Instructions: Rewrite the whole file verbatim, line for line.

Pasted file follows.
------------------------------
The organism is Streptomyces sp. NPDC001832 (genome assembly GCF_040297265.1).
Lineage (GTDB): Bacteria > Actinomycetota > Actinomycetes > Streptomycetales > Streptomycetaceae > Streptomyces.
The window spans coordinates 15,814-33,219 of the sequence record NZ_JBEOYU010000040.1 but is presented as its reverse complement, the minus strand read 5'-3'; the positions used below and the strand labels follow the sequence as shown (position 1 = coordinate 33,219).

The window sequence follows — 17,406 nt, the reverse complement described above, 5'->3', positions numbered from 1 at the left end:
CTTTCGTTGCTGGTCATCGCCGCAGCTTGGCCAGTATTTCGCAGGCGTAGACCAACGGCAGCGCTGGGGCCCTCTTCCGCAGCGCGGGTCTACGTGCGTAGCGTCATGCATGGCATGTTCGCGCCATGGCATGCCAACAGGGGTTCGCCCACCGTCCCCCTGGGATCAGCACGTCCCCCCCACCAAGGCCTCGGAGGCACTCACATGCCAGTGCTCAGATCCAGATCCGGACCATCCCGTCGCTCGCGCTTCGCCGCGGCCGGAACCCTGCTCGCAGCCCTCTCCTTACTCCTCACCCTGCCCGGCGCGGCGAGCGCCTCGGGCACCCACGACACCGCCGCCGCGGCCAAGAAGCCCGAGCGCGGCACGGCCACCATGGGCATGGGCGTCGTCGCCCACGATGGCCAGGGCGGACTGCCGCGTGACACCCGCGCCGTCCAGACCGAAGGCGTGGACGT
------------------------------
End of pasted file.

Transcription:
The organism is Streptomyces sp. NPDC001832 (genome assembly GCF_040297265.1).
Lineage (GTDB): Bacteria > Actinomycetota > Actinomycetes > Streptomycetales > Streptomycetaceae > Streptomyces.
The window spans coordinates 15,814-33,219 of the sequence record NZ_JBEOYU010000040.1 but is presented as its reverse complement, the minus strand read 5'-3'; the positions used below and the strand labels follow the sequence as shown (position 1 = coordinate 33,219).

The window sequence follows — 17,406 nt, the reverse complement described above, 5'->3', positions numbered from 1 at the left end:
CTTTCGTTGCTGGTCATCGCCGCAGCTTGGCCAGTATTTCGCAGGCGTAGACCAACGGCAGCGCTGGGGCCCTCTTCCGCAGCGCGGGTCTACGTGCGTAGCGTCATGCATGGCATGTTCGCGCCATGGCATGCCAACAGGGGTTCGCCCACCGTCCCCCTGGGATCAGCACGTCCCCCCCACCAAGGCCTCGGAGGCACTCACATGCCAGTGCTCAGATCCAGATCCGGACCATCCCGTCGCTCGCGCTTCGCCGCGGCCGGAACCCTGCTCGCAGCCCTCTCCTTACTCCTCACCCTGCCCGGCGCGGCGAGCGCCTCGGGCACCCACGACACCGCCGCCGCGGCCAAGAAGCCCGAGCGCGGCACGGCCACCATGGGCATGGGCGTCGTCGCCCACGATGGCCAGGGCGGACTGCCGCGTGACACCCGCGCCGTCCAGACCGAAGGCGTGGACGT